Artefacts in Music, the Psychical having of Discs and Covers.

Contemporary Design Culture

Artefacts in Music, the Psychical having of Discs and Covers.

Edit:~ This week the Receivership of Xtravision in Ireland was announced (times, 2013). In January we lost HMV. Physical music is an industry in decline. I for one will lament its passing.~

In today’s digital world where music is stored as numbers on a hard drive or tucked away on ‘the cloud’, it is often with nostalgia that we look back at the music collections we accumulated before iPods, Napster and MP3s made our musical life portable and disposable.


Figure 1. Album cover art has long been a medium for communicating messages about the band, the record, or society in general.

I was born in the 80s, grew up listening to my mother’s CDs in the kitchen on her CD /cassette tape/ Radio. Kris Kristofferson, Queen, Meat Loaf, ‘A Woman’s Heart’, Lenard Cohen, U2, Thin Lizzie, Roy Orbison, and a host of other CDs were stacked beside the black rugby ball shaped player (Sharp, if I’m not mistaken.) My older brother and I would stay up late in the kitchen listening to the music and picking out what song we would listen to next, then my mother would say one more song each and we had to go to bed. He would invariably pick Sting and The Police or Eurythmics, and then try to influence my song too. I would pick something like Meat Loaf’s ‘You took the Words Right Out of my Mouth’, as its intro meant that I really had played two tracks, and I had somehow bested the system. These are some of the happiest memories from my childhood, and as a young man I look fondly on the time spent in my pyjamas sitting on the kitchen table reading/holding the cases the CDs came in. Hearing the music brings me right back, and I really can’t imagine it being quite the same scrolling through an iPod menu or typing artist names into a search engine.


Figure 2. Part of my CD collection (from when I still bought CDs….)

Let’s say I have kids in years to come, how do I give my music to them, on a hard drive? Do I say ‘go onto Soundcloud and look up Them Crooked Vultures’? Hand them my iPod and say ‘it’s on the UL second year playlist’?


Figure 3. Discovering music was a big part of my childhood. Will that be as easy for my children?

I played in two Bands and a school Orchestra, and have music we played saved on my computer. We went recording on five separate occasions, and we got one session made into CDs. This was in 2010, way after I stopped buying CDs. Why did we make a CD then? I think the truth was we wanted validation. Before you had a physical hard copy of the music you made, you were still bedroom rockers. Having an actual hard copy you could show your friends, sell at a gig (or send to the local radio station) meant you were actual musicians. It also meant that the music would be available long after the laptops died, the hard drives corrupted, and the websites taken down. But it also gave an opportunity to present a printed package with our music, to say a little about us and give a little context maybe. We paid a company in England to produce 100 copies of the 5 track EP as a Digipack, or cardboard sleeve. I assembled the artwork from work a friend of ours had done in NCAD during her undergrad studies. We wanted something moody and obscure, and went with an almost purely greyscale colour scheme. I taught myself how to use a vector based imaging package to get the artwork just right for the printers. In the end, we had something that we had done ourselves that would fit on the shelves beside the work of our idols. We also paid a company to host the files online so we could get it onto the iTunes store. (Search ‘Emptyhead’ on the iTunes store, it’s the first one that comes up) .ImageImage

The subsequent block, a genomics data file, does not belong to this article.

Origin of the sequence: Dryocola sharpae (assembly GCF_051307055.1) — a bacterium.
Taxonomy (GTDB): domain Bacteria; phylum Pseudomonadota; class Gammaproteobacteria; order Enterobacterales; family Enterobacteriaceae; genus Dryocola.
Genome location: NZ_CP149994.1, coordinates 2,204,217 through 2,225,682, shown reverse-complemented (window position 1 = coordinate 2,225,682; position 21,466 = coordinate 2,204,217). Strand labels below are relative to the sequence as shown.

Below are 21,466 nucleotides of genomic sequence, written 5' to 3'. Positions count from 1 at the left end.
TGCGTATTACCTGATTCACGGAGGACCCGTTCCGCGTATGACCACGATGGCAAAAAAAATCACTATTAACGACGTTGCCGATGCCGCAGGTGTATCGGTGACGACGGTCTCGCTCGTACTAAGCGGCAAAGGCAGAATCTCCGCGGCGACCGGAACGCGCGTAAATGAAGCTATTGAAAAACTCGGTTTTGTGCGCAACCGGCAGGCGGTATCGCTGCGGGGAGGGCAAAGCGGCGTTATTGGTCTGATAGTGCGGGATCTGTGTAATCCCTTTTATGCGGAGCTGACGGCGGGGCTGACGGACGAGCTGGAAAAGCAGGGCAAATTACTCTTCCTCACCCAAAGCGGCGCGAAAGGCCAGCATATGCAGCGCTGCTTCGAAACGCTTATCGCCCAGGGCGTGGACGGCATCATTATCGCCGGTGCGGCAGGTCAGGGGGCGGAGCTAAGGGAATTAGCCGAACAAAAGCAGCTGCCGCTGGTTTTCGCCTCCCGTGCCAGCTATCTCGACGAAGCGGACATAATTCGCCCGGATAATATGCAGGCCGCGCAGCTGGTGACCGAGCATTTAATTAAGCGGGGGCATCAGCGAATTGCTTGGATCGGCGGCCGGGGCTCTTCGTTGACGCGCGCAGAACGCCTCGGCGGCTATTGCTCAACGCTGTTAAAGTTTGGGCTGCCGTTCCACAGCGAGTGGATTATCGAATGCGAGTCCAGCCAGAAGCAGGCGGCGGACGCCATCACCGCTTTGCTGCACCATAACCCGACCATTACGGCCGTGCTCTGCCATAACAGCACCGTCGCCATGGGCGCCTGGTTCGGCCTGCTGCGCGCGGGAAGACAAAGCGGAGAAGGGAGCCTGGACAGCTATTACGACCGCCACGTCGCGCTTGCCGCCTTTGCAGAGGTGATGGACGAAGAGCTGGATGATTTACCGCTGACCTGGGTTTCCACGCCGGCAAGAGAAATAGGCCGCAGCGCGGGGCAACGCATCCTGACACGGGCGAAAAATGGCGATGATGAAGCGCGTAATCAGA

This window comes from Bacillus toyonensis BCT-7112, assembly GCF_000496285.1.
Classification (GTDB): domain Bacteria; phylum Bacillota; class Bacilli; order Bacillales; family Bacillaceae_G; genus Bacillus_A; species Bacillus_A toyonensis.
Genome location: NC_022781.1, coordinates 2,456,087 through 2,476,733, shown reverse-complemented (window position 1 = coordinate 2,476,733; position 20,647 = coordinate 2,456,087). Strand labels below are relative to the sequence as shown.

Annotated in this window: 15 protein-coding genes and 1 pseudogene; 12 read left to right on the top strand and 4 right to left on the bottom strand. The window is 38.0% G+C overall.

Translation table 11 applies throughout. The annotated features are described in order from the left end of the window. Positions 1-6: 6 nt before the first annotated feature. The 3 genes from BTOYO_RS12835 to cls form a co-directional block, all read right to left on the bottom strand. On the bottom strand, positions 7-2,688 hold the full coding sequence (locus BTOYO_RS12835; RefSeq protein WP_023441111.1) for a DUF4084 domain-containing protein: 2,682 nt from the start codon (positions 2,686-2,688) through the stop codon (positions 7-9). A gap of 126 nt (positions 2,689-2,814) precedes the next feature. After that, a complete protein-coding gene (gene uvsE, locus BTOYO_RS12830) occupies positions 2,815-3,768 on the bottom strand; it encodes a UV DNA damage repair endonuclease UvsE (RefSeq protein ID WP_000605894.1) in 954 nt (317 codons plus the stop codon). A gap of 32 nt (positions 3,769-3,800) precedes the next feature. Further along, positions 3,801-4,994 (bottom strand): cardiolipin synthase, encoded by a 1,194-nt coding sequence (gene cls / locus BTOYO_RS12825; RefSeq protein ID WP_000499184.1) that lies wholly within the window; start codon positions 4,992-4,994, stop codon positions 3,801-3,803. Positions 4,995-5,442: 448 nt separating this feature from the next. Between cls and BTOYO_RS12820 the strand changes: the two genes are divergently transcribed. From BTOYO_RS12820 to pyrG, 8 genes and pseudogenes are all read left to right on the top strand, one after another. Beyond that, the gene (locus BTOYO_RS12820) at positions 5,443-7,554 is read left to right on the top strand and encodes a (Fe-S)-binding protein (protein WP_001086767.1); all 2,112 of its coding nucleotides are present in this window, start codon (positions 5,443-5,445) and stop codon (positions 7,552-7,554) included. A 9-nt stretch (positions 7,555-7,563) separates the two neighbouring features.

Figure 4. the CD I produced with my band, Emptyhead

You’re wondering where I’m going with this. How we receive music today has changed for the worse. The experience of walking into a music shop and sifting through the cases for something that catches your eye is one I used to love, I would spend a good half hour in my local shop every time I was in town just being surrounded by fellow musicians, music lovers and likeminded people. I would talk to the assistants and learn about the artists, hear stories of when the guy met Bob Dylan, or worked as a roadie for Oasis. I would see the guys in bands leaving in gig posters and try get the shop to sell their music. There were posters and badges and merchandise. There was a real sense of community. Now if I’m browsing music it’s either on some illegal download site or on the hard drive of a friend who happened to have the files I wanted.


Figure 5. Music shops, where likeminded people hang out and trade ideas

I recently took a trip to Holland, and was on an errand with a friend to drop a package to a record shop her sister’s friend works in. The shop sold vinyl records, and leafing through the sleeves was like stepping back into my teenage years. I saw my mother’s generation, 1960-1980 and some speciality sections, jazz and blues mostly. Then I noticed other modern day bands. ‘The Resistance’ by Muse, released in 2011. ‘Them Crooked Vultures’, released 2009. ‘Broken Boy Soldiers’ by The Raconteurs released 2006. This is the music of my generation, on a format that has been obsolete for decades. What is making these artists publish on such an obscure medium when the music sales industry is collapsing all around them?